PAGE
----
My friend Cheryl Walpole has been doing admirable things as an art therapist. Her non profit, Art Therapy: New York to Namibia needs your help on Kickstarter!
We are collaborating with the Namib Desert Environmental Educational Trust (NaDEET) to expand our art therapy program to a broader audience of Namibian children. We will work with NaDEET in 2011 for a full school year where we will introduce photography for the first time in addition to other various mediums. By using art, we not only give a voice to the children but also emphasize the importance of self-esteem and respect to our environment.
Self-esteem is vital for tomorrow’s leaders to enact lasting change in their lives and their communities. Yet, throughout the developing world the traumas resulting from exposure to domestic violence, abject poverty, and disease can undermine a young person’s self-empowerment. If today’s youth are going to act as agents in the transformation of their worlds, they need to be equipped with self-esteem and creativity.
The Art Therapy Project (ATP) uses creative self-expression to facilitate self-expression, problem-solving, communication, and self-esteem among groups of primary-school-aged children. As a growing mental health profession, art therapy is founded on the idea that the creative process involved in artistic expression “helps people to resolve conflicts and problems, develop interpersonal skills, manage behavior, reduce stress, increase self-esteem and self-awareness, and achieve insight.”
We are currently writing our grant proposal and seeking foundations in which to send it. We are a very unique program that seems to not fit in one particular niche therefore the need for further public fundraising is ever so important.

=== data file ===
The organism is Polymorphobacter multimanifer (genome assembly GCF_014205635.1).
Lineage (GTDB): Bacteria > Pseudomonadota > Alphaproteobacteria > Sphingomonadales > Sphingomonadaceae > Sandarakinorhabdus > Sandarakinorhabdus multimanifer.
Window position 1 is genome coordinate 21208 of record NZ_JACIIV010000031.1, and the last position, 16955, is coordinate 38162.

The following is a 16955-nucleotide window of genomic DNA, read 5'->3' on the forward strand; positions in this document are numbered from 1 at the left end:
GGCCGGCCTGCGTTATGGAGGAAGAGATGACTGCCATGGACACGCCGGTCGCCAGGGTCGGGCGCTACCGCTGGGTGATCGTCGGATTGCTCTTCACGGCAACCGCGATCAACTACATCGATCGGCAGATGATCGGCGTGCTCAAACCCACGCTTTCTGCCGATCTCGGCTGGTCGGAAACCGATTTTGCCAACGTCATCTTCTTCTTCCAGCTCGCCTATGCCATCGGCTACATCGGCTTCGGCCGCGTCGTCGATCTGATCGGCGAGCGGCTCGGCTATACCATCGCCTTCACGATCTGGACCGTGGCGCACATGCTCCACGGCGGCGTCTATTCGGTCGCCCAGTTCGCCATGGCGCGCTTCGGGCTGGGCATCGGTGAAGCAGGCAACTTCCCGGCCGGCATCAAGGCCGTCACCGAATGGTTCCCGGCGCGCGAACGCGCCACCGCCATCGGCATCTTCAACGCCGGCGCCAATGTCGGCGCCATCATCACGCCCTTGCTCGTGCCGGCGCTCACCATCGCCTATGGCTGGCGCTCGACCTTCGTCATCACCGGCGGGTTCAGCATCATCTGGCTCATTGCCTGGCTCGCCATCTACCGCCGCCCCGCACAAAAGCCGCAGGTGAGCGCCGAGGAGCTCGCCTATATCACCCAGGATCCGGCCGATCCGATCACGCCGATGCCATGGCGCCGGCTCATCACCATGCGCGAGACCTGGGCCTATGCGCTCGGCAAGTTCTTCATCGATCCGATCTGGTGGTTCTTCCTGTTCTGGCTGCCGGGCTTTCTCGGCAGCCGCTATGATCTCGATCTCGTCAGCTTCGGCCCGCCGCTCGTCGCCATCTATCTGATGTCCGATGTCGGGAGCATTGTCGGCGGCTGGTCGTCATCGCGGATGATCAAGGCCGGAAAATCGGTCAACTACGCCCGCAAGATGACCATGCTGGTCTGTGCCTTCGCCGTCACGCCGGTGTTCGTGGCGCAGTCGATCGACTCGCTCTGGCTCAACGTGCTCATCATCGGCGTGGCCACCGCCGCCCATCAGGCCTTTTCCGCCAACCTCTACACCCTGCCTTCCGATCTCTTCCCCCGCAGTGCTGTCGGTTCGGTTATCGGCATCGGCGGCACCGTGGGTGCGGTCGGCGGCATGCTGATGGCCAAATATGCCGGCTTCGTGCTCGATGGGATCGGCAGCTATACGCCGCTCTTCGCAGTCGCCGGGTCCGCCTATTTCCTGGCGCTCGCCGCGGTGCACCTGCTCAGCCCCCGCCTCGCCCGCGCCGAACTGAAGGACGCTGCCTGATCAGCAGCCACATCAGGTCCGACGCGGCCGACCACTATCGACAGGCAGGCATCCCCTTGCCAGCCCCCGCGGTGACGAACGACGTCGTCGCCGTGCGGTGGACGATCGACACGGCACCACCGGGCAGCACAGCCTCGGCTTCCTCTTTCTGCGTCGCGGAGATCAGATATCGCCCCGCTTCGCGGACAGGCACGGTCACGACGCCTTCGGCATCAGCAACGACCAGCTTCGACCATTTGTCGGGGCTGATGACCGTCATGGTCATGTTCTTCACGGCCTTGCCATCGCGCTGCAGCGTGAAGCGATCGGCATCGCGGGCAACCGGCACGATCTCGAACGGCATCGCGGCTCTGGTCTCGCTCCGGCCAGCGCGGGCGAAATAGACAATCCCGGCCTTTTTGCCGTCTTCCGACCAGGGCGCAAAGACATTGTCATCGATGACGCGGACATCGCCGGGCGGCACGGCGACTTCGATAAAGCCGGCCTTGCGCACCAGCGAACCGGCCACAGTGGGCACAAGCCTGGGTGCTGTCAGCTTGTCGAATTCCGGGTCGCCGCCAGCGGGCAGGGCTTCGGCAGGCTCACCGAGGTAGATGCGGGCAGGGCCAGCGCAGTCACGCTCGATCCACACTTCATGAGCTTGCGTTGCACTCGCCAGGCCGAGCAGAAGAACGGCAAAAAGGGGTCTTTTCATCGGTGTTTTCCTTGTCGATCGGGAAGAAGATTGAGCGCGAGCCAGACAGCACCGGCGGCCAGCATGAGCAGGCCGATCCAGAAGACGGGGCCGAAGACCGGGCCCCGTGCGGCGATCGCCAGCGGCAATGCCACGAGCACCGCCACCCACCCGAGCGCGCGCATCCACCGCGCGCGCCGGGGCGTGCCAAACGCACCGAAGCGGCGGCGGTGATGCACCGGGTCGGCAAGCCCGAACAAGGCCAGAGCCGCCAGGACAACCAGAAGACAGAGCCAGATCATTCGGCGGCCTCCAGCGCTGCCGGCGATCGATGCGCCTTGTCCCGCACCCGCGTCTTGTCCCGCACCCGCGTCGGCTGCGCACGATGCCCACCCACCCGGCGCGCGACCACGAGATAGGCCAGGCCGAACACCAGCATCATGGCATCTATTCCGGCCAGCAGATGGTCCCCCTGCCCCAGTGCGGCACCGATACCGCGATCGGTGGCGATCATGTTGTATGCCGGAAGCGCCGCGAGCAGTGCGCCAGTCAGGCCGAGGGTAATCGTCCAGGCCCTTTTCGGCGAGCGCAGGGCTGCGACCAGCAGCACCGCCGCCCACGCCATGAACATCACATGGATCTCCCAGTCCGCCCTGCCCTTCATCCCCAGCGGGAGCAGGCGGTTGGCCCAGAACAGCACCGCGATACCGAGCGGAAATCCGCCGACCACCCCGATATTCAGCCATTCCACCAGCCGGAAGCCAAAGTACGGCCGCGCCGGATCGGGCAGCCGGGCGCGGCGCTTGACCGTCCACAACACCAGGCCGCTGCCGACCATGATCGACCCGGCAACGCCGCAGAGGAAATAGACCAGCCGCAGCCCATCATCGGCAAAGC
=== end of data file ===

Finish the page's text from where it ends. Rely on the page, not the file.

THAT’S WHERE YOU COME IN!!!
WITH YOUR HELP, YOU CAN MAKE ALL THIS HAPPEN!!! HOW POWERFUL!
HERE’S WHAT WE ALREADY ACCOMPLISHED———> Past project
Last fall, we spent seven weeks at the Namib Desert Environmental Educational Trust (NaDEET) where we brought the use of art therapy to the children. We collaborated with the director of NaDEET and created three directives that could support what the children were learning, giving them another way to process the information while keeping in mind the essential needs of children of Namibia. The directives included: creating a desert, real or imaginary; environmental art therapy, using natural surroundings to create; create your own desert creature, explaining certain necessary adaptations. We also incorporated an open art studio and group mandalas, promoting self-expression and working as a part of a group. The NaDEET program is structured that one school group attends the camp for a week at a time with ages ranging 12 to 15 years old. Within the larger group we were then able to meet with groups sizing from 6 to 8 children per therapist, giving them much more attention than their normal classroom size, 40 children to one teacher.
The two weeks we were without school groups attending the program, we kept ourselves busy by creating educational art at the base of NaDEET. We painted a mural (8’ x8’) illustrating the importance (and fun) of solar cooking, in addition to painting five educational signs explaining the uses of the NaDEET solar energy, weather station, solar water pump, etc. The purpose of these signs is to educate tourists that visit the reserve to hike (TokTokkie Trails), and perhaps make a contribution to the cause.
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